Amanda Dalton, the writer of new children’s play Powder Monkey being premiered in Manchester until 19 June, is an acclaimed playwright and poet. She is also the theatre’s Associate Director and Head of Education and you can tell, because this is a well-written play which shows an understanding both of its protagonists and the influence it has on young audiences.
The title may sound innocent and almost cheeky but Powder Monkeys were children who supplied gunpowder for the guns on ships in the seventeenth century.
The subject matter is serious as we explore wars past and present and their effect on children. Two of them create their own kingdom on the edge of their local wood, blissfully unaware of the battles around them. Stella (12), whose brother is away fighting, allows her 10-year-old neighbour, nick-named Worm, to play with his action men soldiers whilst she creates imaginary images from an arm chair. Suddenly, they feel they are being watched.
Normally, I wouldn’t disclose what follows so people can discover the secret when they see the play. But then I wouldn’t have been able to mention the brilliant acting ability of Alisha Bailey. She plays a 12-year-old African child soldier and refugee, AK whose sudden appearance shatters their dream world. The character is named after the AK 47 assault rifle which we see her carrying in flashbacks to her forced recruitment. And yet she still wants to play.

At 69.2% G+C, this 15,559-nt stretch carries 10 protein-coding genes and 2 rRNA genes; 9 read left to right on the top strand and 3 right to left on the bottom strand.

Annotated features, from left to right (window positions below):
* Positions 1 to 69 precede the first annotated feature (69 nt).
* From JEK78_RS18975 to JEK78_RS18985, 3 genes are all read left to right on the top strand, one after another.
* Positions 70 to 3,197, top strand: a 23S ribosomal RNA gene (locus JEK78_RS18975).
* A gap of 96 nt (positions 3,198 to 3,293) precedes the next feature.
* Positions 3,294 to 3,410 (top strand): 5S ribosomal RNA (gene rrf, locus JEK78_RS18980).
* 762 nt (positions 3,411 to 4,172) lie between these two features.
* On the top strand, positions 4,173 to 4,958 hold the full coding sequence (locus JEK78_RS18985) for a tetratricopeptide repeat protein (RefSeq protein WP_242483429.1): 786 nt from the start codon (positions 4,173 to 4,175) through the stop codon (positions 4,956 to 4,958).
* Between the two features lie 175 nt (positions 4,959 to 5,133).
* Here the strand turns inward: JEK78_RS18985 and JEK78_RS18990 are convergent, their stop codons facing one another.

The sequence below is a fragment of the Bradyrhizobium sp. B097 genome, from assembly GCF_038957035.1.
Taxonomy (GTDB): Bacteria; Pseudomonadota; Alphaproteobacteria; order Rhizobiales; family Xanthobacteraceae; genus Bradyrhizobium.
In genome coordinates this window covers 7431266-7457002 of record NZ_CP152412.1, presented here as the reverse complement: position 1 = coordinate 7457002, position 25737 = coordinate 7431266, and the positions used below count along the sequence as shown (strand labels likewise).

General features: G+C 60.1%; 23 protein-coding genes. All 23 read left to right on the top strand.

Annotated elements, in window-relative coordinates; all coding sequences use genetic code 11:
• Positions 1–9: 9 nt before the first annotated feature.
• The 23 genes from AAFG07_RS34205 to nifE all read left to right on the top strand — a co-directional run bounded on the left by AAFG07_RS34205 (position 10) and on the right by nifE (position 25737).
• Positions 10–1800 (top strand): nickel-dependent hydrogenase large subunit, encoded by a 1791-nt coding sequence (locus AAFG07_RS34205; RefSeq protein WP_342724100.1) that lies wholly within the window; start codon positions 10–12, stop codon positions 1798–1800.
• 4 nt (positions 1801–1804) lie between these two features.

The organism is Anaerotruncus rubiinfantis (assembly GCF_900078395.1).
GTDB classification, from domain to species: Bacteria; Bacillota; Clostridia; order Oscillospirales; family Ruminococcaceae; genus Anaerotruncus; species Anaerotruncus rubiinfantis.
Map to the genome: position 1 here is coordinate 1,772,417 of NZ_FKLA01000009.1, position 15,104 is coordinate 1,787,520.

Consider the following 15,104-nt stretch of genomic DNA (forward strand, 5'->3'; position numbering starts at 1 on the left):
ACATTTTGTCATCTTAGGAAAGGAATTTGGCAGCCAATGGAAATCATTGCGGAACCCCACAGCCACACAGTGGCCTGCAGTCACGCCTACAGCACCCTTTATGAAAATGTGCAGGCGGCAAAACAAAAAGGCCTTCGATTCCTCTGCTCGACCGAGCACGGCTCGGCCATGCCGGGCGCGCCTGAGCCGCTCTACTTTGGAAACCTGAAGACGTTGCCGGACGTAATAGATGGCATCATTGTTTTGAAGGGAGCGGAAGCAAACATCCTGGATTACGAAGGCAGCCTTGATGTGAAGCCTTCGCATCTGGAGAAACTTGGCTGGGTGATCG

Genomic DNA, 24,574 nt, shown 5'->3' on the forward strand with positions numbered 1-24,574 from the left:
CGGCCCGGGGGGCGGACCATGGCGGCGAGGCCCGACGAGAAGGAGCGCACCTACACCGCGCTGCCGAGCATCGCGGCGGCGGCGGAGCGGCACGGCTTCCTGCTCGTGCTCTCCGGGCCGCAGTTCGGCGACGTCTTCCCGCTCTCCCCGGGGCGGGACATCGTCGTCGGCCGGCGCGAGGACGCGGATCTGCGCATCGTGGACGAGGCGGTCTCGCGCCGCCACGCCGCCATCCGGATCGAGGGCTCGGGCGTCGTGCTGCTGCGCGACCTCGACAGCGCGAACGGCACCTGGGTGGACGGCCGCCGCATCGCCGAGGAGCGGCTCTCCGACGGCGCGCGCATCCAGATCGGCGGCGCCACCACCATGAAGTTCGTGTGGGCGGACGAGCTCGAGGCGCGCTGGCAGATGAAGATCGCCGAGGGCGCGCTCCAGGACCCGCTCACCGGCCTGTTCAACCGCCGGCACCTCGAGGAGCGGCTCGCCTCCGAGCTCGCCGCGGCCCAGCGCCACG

That is not to detract from the performances of Niamh Quinn as Stella and Matthew Abram as Worm, as they both convey the innocence of children who cannot stay that way for long because of the behaviour of adults. Abram's performance is delightfully childlike but at times Quinn isn’t quite so convincing as her co star.
Sound Designer, Claire Windsor truly impresses as she realistically creates the sounds of war and her police helicopter is especially effective.
I asked two sisters from Lymm what they thought. Katie Thomas-Carter who is only seven, enjoyed it despite the play being aimed at children over nine. “I thought it was quite interesting. You never knew what was going to come next”, she said. Alex (10) said: “It was exciting. Some parts were scary.”
I concur with these young critics, as Powder Monkey is a great play, a tad disturbing but it offers children a difficult subject carried by a great cast, leading to an entertaining and thought-provoking afternoon/evening out.